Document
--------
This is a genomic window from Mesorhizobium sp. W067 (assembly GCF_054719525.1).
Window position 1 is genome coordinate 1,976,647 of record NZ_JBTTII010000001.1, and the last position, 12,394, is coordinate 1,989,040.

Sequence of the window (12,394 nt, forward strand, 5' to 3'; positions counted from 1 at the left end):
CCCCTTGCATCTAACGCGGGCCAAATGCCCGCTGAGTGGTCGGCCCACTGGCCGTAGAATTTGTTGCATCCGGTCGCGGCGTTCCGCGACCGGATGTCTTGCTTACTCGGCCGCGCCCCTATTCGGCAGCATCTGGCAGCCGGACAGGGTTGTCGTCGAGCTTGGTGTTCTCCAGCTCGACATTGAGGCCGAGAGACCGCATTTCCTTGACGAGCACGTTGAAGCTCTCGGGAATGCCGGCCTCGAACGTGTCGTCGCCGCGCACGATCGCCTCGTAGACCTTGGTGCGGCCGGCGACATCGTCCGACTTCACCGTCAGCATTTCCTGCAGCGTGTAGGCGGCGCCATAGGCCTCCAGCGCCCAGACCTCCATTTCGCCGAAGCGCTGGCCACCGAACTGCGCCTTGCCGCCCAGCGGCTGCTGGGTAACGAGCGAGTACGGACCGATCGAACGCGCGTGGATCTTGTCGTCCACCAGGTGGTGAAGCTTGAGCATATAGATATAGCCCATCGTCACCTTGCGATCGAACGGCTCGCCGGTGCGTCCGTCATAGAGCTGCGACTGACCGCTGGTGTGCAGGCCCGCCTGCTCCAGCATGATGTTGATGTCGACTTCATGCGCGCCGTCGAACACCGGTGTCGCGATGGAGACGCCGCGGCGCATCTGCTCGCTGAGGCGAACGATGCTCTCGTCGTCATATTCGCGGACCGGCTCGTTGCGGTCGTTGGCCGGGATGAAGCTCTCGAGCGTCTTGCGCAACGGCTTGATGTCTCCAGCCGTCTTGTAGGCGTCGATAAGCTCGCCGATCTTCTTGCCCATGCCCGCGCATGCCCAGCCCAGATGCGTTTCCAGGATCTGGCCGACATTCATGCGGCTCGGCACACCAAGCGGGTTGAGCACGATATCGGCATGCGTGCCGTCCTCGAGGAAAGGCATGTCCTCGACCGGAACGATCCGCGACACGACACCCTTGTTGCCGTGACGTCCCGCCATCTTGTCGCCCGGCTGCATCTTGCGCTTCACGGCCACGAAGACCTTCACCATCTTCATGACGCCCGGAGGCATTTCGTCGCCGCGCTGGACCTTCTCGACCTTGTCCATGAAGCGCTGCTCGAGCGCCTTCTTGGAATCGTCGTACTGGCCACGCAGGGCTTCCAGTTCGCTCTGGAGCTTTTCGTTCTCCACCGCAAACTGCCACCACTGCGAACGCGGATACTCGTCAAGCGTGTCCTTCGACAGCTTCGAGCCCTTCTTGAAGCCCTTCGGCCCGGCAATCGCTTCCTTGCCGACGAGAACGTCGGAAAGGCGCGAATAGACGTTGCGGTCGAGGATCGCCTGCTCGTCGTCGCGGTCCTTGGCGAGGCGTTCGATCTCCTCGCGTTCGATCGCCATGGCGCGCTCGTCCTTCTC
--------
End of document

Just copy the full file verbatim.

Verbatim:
This is a genomic window from Mesorhizobium sp. W067 (assembly GCF_054719525.1).
Window position 1 is genome coordinate 1,976,647 of record NZ_JBTTII010000001.1, and the last position, 12,394, is coordinate 1,989,040.

Sequence of the window (12,394 nt, forward strand, 5' to 3'; positions counted from 1 at the left end):
CCCCTTGCATCTAACGCGGGCCAAATGCCCGCTGAGTGGTCGGCCCACTGGCCGTAGAATTTGTTGCATCCGGTCGCGGCGTTCCGCGACCGGATGTCTTGCTTACTCGGCCGCGCCCCTATTCGGCAGCATCTGGCAGCCGGACAGGGTTGTCGTCGAGCTTGGTGTTCTCCAGCTCGACATTGAGGCCGAGAGACCGCATTTCCTTGACGAGCACGTTGAAGCTCTCGGGAATGCCGGCCTCGAACGTGTCGTCGCCGCGCACGATCGCCTCGTAGACCTTGGTGCGGCCGGCGACATCGTCCGACTTCACCGTCAGCATTTCCTGCAGCGTGTAGGCGGCGCCATAGGCCTCCAGCGCCCAGACCTCCATTTCGCCGAAGCGCTGGCCACCGAACTGCGCCTTGCCGCCCAGCGGCTGCTGGGTAACGAGCGAGTACGGACCGATCGAACGCGCGTGGATCTTGTCGTCCACCAGGTGGTGAAGCTTGAGCATATAGATATAGCCCATCGTCACCTTGCGATCGAACGGCTCGCCGGTGCGTCCGTCATAGAGCTGCGACTGACCGCTGGTGTGCAGGCCCGCCTGCTCCAGCATGATGTTGATGTCGACTTCATGCGCGCCGTCGAACACCGGTGTCGCGATGGAGACGCCGCGGCGCATCTGCTCGCTGAGGCGAACGATGCTCTCGTCGTCATATTCGCGGACCGGCTCGTTGCGGTCGTTGGCCGGGATGAAGCTCTCGAGCGTCTTGCGCAACGGCTTGATGTCTCCAGCCGTCTTGTAGGCGTCGATAAGCTCGCCGATCTTCTTGCCCATGCCCGCGCATGCCCAGCCCAGATGCGTTTCCAGGATCTGGCCGACATTCATGCGGCTCGGCACACCAAGCGGGTTGAGCACGATATCGGCATGCGTGCCGTCCTCGAGGAAAGGCATGTCCTCGACCGGAACGATCCGCGACACGACACCCTTGTTGCCGTGACGTCCCGCCATCTTGTCGCCCGGCTGCATCTTGCGCTTCACGGCCACGAAGACCTTCACCATCTTCATGACGCCCGGAGGCATTTCGTCGCCGCGCTGGACCTTCTCGACCTTGTCCATGAAGCGCTGCTCGAGCGCCTTCTTGGAATCGTCGTACTGGCCACGCAGGGCTTCCAGTTCGCTCTGGAGCTTTTCGTTCTCCACCGCAAACTGCCACCACTGCGAACGCGGATACTCGTCAAGCGTGTCCTTCGACAGCTTCGAGCCCTTCTTGAAGCCCTTCGGCCCGGCAATCGCTTCCTTGCCGACGAGAACGTCGGAAAGGCGCGAATAGACGTTGCGGTCGAGGATCGCCTGCTCGTCGTCGCGGTCCTTGGCGAGGCGTTCGATCTCCTCGCGTTCGATCGCCATGGCGCGCTCGTCCTTCTC